To argue for innovation in comic book movies is essentially a moot point, seeing as how nothing is going to change until that day that comic book movies start to fail at the box office, which we're already starting to see a little bit of decline in box office results of these comic book movies. While the studios try to spin the numbers, the bottom line is, Iron Man 2 did not make as much money as its predecessor, and that none of the comic book movies from this Summer crossed the $200 million mark, which used to be considered a given if a movie was a comic book movie, with the best going above and beyond $300 million! With movies like Thor, Captain America, and X-Men: First Class, barely making back their budgets, have comic book movies had their day?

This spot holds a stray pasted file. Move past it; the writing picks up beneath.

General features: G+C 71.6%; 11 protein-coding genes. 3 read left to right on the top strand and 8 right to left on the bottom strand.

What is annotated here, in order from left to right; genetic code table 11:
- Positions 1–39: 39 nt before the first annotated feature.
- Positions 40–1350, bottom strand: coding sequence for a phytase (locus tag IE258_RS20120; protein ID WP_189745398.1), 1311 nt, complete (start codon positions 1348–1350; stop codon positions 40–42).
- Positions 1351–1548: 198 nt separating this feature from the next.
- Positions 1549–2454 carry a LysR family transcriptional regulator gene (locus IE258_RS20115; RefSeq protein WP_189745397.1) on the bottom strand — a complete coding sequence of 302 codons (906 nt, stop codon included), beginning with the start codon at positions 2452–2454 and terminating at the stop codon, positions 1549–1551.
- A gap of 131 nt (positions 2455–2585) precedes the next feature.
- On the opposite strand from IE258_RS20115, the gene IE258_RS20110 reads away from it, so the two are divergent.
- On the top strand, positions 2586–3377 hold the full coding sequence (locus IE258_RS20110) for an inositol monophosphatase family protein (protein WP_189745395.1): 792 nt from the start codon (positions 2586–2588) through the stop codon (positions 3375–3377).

As I said, the studios are trying to spin these numbers as successes, but you have to know when these same studios were once making twice as much money on comic book properties, they are deep down worried. And why shouldn't they be? It's just like when the Blockbuster first sprung into existence. At first, every Blockbuster released made buckets of money, whether or not it was any good was a different matter. Now, there are so many, people have to pick and choose, so a movie having a Blockbuster budget is no longer a sure bet that the movie will makes oodles of money. The same is happening with comic book movies. I mean, The Dark Knight was huge, but Thor barely scraped up enough cash to be 1/4 as successful. But notice, the more innovative comic book movies make more money. At least, that's my observation, so maybe the studios may wanna brush off some of those unmade scripts and make amends with the directors to keep comic book movies from fading into obscurity.